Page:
RAPD typing was used to identify clonal isolates. Isolates with the same origin, the same colony morphology, and identical RAPD patterns were considered clonal isolates. DNA template was isolated as described above. DAF4 primer was used to generate RAPD patterns for isolates from Endo agar and M13V primer was used for RAPD typing of all other strains (Table 2). The reaction mixture contained 10 μL of 5x Green GoTaq® Reaction Buffer (Promega, San Luis Obispo, USA), 3 μL of 25 mM MgCl2 (Promega), 150 pmol primer (Table 2), 1 μL of 10 mmol L-1 dNTP (Invitrogen, Burlington, Canada), 1.5 U GoTaq® DNA Polymerase (Promega), and 1 μL of template DNA suspension or autoclaved water filtered with Milli-Q water purification system as the negative control (Millipore Corporation, Bedford, Massachusetts, United States). The PCR program comprised of an initial denaturation step at 94°C for 3 minutes, followed by 5 cycles of denaturation, annealing and extension steps at 94°C for 3 minutes, 35°C for 5 minutes, and 72°C for 5 minutes. An additional 32 cycles of denaturation, annealing and extension steps were also performed at 94°C for 1 minute, 35°C for 2 minutes, 72°C for 3 minutes, followed by a final extension step at 72°C for 7 minutes. RAPD PCR products were electrophoresed in a 1.5% agarose gel with 0.5x TBE buffer (45 mmol L-1 Tris base, 45 mmol L-1 boric acid, 1 mM EDTA, pH 8.0); isolates from the same animal were electrophoresed on the same gel. A 2-log molecular size marker (New England Biolabs, Pickering, Canada) was included on all gels.
† All dagger-marked primer pairs were used in the preparation of standards and qPCR analyses.
Partial 16S ribosomal rRNA gene amplification and sequencing
Isolates differing in origin or RAPD pattern were identified by partial sequencing of 16S rRNA genes. PCR reaction was performed in a master mix with a final volume of 50 μL containing 1.5 U Taq DNA Polymerase (Invitrogen), 5 μL of 10X PCR Reaction Buffer (Invitrogen), 1.5 μL of 25 mmol L-1 MgCl2 (Invitrogen), 25 pmol of universal bacterial primers 616V and 630R (Table 2), 1 μL of 10 mmol L-1 dNTP, and 1 μL of template DNA. PCR product was electrophoresed in 1.0% (w/v) agarose gel, with a 2-log ladder (New England Biolabs). All sequencing data were obtained from sequencing services provided by Macrogen (Rockville, USA). The 16S rRNA gene sequences of isolates were compared with 16S rRNA gene sequences of type strains in the Ribosomal Project Database Project II (RDP-II; Michigan State University, East Lansing, USA, http://rdp.cme.msu.edu).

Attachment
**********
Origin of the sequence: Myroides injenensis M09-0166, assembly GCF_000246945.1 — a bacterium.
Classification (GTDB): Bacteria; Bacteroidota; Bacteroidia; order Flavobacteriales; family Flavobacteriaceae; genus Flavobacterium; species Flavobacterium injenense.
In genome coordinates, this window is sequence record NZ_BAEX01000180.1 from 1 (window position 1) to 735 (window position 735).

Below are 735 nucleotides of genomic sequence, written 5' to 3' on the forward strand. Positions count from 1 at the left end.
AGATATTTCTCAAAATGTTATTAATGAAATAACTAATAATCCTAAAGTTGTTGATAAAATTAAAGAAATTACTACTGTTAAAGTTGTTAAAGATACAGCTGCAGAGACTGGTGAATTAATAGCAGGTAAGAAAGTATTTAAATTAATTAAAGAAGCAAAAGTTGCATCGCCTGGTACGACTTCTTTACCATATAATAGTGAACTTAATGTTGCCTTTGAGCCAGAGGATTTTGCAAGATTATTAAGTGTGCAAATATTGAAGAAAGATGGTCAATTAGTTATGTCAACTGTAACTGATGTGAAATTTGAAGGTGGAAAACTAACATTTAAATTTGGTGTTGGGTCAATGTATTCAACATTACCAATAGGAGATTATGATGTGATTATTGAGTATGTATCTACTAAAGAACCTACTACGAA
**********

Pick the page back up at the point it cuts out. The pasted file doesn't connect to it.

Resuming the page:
Identification of E. coli with species-specific PCR and API 20E test system
PCR amplification of the hypervariable regions of the E. coli 16S rRNA gene used primers described by Sabat et al.. The PCR reaction mix (final volume 50 μL) consisted of 1.25 U Taq DNA Polymerase (Invitrogen), 5 μL of 10X PCR Reaction Buffer (Invitrogen), 1.5 μL of 25 mmol L-1 MgCl2 (Invitrogen), 100 pmol of ECP79F and ECP620R (Table 2), 1 μL of 10 mmol L-1 dNTP, and 1.5 μL of template DNA. Reference strains used as positive and negative controls are listed in Table 3. The API 20E test system (bioMérieux, Saint Laurent, Canada) was used to confirm identification to the species level. PCR-based detection of Shiga-like toxin producing E. coli (STEC) was conducted with 50 μL reaction mixes that contained 1.25 U Taq DNA Polymerase (Invitrogen), 5 μL of 10X PCR Reaction Buffer (Invitrogen), 1.5 μL of 25 mmol L-1 MgCl2 (Invitrogen), 1 μL of 10 mmol L-1 dNTP (Invitrogen), 25 pmol SLTI-F and SLTI-R (Table 2), or 25 pmol SLTII-F and 25 pmol SLTII-R. Positive controls are listed in Table 3.